Political campaigns have a way of becoming all-consuming. So much so you would think they are the most important thing on earth. No doubt this election will have big implications, but it needs to be kept in perspective.
Let’s face it, our culture has been in the midst of huge changes aside from politics, and another election in itself won’t change that. Also – and more significantly – God’s hands will not be tied by the outcome of any election. His work will continue on.
With that in mind, I offer the following points to remember as this election season reaches its climax.
First, God will raise up to office those He wants to be there. He is the One who removes kings and raises them up (Dan.2:21). We may have other preferences when it comes to whom God chooses, but He is the One who ordains who rules over us. And, typically, the one He does ordain tends to reflect the character of the people. So, if we want better rulers, we must begin with ourselves.
Second, the well-being of God’s kingdom does not depend on who is in office. The fact that Pharaoh and Herod were under God’s power assures us that the plan He has for His kingdom cannot be thwarted in this world. For this reason, the kingdom of God has advanced in all forms of political environments, whether they be republics, democracies, monarchies, or tyrannies. As Jesus said, “I will build my church, and the gates of hell will not prevail against it” (Mt.16:18). These words remain true today.
Third, salvation is not by politics, but by the Lord. As faith has waned in our culture, greater expectations have been placed on the civil government to assure that we are provided for and secure no matter how much we violate God’s principles. The last months especially have brought the government’s ability to fulfill these expectations into question. And this is actually a good thing if we use the opportunity to turn back to the Lord, because our hope as a nation is not in politics, but repentance. “Righteousness exalts a nation; but sin is a reproach to any people” (Pr.14:34).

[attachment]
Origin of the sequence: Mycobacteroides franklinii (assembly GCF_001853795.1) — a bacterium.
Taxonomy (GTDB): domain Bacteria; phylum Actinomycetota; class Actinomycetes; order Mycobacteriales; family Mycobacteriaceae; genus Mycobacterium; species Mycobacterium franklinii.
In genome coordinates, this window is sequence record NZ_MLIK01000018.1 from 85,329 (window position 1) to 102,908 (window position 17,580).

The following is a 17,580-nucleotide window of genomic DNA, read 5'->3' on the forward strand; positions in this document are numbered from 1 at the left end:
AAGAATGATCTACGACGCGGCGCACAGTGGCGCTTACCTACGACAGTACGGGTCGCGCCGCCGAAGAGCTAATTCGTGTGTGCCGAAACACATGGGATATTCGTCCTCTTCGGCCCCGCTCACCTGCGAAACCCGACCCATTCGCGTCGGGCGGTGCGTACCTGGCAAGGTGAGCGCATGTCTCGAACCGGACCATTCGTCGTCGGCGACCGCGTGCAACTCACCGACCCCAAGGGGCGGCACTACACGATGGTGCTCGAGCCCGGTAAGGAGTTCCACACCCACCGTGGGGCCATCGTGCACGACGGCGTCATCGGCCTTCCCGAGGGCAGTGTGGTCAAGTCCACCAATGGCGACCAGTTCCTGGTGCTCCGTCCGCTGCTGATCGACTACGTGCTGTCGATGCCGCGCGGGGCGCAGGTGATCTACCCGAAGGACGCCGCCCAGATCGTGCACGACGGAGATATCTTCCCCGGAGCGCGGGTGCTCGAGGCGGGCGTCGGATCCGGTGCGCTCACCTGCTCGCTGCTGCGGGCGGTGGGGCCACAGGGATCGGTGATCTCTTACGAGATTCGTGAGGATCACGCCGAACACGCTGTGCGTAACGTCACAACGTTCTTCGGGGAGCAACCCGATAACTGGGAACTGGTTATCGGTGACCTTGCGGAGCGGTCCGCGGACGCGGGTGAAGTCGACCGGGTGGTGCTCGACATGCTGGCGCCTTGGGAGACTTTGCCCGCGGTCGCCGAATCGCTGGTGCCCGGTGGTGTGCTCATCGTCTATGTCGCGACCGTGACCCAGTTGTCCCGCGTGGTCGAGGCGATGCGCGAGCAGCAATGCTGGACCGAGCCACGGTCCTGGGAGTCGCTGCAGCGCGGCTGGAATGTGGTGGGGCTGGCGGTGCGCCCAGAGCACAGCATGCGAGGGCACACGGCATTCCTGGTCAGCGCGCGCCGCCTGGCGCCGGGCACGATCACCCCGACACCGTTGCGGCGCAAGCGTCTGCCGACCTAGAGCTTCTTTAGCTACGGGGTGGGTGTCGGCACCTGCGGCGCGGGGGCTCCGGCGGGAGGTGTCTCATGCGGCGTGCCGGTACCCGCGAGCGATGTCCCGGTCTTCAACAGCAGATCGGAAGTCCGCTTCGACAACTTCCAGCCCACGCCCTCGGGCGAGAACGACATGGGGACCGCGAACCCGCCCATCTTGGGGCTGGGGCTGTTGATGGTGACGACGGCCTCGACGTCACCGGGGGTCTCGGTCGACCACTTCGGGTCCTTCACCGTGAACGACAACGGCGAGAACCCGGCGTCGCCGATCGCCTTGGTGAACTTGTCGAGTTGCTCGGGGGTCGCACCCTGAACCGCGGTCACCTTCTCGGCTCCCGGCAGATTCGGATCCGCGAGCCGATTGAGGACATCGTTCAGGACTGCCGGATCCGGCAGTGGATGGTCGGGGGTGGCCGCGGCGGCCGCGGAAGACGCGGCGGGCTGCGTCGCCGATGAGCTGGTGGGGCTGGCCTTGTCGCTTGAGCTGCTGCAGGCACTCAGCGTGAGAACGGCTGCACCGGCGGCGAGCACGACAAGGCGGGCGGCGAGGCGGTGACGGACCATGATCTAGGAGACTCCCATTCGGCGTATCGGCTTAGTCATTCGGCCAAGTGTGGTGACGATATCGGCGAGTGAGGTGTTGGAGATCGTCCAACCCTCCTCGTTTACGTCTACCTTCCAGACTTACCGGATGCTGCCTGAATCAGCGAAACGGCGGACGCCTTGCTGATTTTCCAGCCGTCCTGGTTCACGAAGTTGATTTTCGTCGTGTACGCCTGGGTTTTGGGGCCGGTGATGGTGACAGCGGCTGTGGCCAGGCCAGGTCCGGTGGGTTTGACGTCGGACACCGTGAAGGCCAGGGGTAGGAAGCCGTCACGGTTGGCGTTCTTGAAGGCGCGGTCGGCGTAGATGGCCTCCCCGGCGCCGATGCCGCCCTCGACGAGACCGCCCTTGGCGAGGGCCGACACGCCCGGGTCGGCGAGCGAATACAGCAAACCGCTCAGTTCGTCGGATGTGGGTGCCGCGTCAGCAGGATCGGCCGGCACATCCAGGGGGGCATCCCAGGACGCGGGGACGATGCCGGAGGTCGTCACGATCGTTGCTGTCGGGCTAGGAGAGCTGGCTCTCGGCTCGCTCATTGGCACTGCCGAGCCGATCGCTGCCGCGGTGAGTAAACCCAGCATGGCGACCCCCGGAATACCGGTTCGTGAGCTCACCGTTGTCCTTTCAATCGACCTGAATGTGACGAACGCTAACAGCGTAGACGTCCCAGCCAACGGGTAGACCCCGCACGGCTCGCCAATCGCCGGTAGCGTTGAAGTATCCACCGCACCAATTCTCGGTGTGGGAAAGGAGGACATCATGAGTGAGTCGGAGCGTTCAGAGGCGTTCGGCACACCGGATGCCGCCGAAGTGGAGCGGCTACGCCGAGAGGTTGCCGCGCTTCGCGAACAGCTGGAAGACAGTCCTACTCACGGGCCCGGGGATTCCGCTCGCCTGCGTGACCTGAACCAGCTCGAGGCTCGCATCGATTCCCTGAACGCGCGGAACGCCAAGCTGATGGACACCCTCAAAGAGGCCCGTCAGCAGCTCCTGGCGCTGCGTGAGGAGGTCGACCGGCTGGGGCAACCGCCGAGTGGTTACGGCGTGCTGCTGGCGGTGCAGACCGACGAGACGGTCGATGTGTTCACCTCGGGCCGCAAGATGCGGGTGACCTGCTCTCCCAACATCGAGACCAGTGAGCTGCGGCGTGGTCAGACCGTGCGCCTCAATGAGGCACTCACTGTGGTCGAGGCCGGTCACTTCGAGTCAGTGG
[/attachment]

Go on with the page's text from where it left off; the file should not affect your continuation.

Fourth, your responsibilities will remain essentially the same no matter what the outcome of this election. However things turn out on November 4th, you’ll still have to provide for your family, train up your children, rake the leaves, and walk the dog. And it’s on these duties your attention is to be fixed. When individuals and households seek to fulfill the responsibilities that God gives them, the character of that culture improves. With it comes less dependence on the state and a greater dependence on the Lord who gives all good things to those who trust Him (Jas.1:17).
Bottom line: our politicians will never be able to solve what are really issues of character, so we better turn back to the Lord soon.
Thank you for writing. And yes, I would be happy to answer your question about how to cope with the fear that arises from the uncertainty of our times.
I’ll begin my answer with a couple observations.
First, you are not alone. The economy, elections, and all kinds of personal issues have many people anxious about what lies around the bend for us.
Second, it is good that you recognize that God is using your fears to draw you closer to Him. God has a habit of showing us the limits of our own sufficiency to make us more dependent on Him.
Now, on to your specific question: “How can I deal with the fear that troubles me everyday?”
Most important is to know that you are right with God. This assurance comes by trusting fully in the provision God has made for us in His Son, Jesus Christ. “Having been justified by faith, we have peace with God through our Lord Jesus Christ. . .” (Rom.5:1). Real peace is preceded by real faith in Him who is fully trustworthy.
In addition to living by faith in God, strive to keep a good conscience. A conscience made weak by wrongdoing is soon riddled by fears. When you do wrong, repent of it quickly and get yourself back in sync with the Spirit. Keeping a good conscience before God and your fellow man is indispensable when it comes to maintaining your peace and strength.